Tuesday, 13 August 2013

The Lawyer's Email Hysteria of the 1990s

In an interview with litigator-turned-presenter James D. Zirin, Richard Susskind spoke of how his mid-1990s suggestions that lawyers would use email were rubbished and silenced by the settled legal establishment. Backing-up the discussion a bit, Richard Susskind explained the context in this way:
“I look at the tax profession. I look at the way they handle tax risk, the way they identify, control, manage, hedge, monitor tax risk: they use sophisticated tools and techniques to help clients, not simply resolve their problems, but say, on the horizon are 4 problems you’re likely to face and here’s how you can manage and control these risks." 
 James D. Zirin then breached the email-hysteria topic. He asked Susskind:
"You’ve been working in this area for about 30 years. When you got started there was considerable resistance at the English Bar to your ideas, isn’t that true – that the Law Society (what we in the US call the American Bar Association) didn’t want you to speak in public?”

 Richard Susskind responded:
“Yea, I think many people don’t want me to speak in public. At the time I was suggesting that the dominant way that lawyers and clients would communicate would be by email. I know in retrospect that sounds rather obvious; though at the time it was radical thinking and senior officials in England and Wales were saying that I didn’t understand confidentiality, that I didn’t understand security and that I was bringing the profession into disrepute by suggesting they use email.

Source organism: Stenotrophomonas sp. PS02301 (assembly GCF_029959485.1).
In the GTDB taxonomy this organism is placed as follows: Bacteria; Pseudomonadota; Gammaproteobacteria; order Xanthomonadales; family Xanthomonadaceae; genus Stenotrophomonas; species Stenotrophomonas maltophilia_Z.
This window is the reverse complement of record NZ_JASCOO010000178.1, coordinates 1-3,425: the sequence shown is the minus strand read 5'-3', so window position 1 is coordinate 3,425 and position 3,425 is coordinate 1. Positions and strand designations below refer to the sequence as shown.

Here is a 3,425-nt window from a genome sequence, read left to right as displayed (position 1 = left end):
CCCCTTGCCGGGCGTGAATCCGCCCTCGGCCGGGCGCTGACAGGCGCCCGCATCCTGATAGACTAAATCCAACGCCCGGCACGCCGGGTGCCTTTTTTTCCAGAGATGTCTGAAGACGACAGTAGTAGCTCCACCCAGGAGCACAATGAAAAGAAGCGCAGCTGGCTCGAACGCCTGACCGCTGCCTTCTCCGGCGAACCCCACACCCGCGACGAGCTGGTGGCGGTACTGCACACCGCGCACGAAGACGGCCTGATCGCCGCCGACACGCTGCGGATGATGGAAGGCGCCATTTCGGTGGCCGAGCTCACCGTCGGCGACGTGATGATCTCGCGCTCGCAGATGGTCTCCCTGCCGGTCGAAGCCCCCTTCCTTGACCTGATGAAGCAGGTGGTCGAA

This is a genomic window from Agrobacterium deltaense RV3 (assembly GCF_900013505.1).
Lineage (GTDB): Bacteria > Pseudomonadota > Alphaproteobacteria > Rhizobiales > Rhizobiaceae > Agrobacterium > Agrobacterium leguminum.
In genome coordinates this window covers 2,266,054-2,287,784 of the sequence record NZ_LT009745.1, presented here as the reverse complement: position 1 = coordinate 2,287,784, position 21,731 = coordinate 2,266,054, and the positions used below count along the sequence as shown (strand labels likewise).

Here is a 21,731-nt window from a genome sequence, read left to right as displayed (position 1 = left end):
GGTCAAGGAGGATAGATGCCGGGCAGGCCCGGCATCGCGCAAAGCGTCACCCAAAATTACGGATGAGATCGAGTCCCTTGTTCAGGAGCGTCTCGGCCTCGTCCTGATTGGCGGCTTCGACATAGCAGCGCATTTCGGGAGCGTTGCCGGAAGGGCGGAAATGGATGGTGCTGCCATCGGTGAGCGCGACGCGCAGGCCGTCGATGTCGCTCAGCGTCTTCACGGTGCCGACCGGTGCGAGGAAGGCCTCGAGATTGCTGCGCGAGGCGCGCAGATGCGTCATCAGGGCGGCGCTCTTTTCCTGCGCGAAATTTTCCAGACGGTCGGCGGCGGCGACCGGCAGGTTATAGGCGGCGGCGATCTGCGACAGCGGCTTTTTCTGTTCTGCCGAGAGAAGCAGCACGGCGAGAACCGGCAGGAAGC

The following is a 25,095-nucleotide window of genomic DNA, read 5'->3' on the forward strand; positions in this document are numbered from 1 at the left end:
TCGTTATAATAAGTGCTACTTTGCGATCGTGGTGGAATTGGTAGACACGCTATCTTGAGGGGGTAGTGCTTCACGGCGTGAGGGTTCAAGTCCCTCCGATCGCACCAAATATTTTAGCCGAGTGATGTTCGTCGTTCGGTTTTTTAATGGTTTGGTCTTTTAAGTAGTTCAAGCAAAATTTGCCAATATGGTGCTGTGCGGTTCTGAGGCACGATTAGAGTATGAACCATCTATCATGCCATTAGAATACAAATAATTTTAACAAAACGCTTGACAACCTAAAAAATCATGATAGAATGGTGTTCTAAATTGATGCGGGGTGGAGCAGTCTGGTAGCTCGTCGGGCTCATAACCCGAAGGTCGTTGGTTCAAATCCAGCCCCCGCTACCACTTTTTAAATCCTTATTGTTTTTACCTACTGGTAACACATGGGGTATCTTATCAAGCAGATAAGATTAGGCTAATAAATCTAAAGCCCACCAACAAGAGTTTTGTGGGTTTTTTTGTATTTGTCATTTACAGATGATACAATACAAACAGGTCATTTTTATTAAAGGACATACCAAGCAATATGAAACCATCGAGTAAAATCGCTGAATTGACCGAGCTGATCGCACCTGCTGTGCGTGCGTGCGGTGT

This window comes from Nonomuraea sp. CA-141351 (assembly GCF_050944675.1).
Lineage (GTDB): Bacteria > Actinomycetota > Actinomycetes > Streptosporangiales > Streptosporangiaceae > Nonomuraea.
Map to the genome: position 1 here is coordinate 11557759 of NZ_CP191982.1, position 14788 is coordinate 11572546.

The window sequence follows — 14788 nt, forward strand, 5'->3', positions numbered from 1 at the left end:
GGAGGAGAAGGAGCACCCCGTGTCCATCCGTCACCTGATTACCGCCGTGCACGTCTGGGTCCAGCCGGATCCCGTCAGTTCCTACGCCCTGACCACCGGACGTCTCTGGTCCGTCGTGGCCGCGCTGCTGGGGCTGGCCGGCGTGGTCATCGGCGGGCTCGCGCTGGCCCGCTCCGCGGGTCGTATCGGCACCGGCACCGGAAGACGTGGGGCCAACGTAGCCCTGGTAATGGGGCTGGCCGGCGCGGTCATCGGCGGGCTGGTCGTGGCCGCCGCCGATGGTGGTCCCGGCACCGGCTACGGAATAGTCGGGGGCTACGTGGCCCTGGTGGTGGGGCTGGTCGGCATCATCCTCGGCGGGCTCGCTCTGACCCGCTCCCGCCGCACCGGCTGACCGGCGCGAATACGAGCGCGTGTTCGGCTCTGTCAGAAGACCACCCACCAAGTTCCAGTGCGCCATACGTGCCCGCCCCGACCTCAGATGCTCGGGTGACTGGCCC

And it seems to me, at the time and in retrospect, clearly that was silly; that we shouldn't embrace new technology, new techniques and new ways of working that are proven in other sectors. And much of what I say isn’t great insight and my own imagination; I look around in other sectors and other industries to see what work for them and ask: What if we had that in law? Why aren’t we using social networks?"
 Richard Susskind continued:
“I don’t see why lawyers should be immune from these changes and methods that are working elsewhere.”
 He then said:
“We have to be open minded – and above all else that’s what I ask from law firm leaders."
Video discussion in full here.


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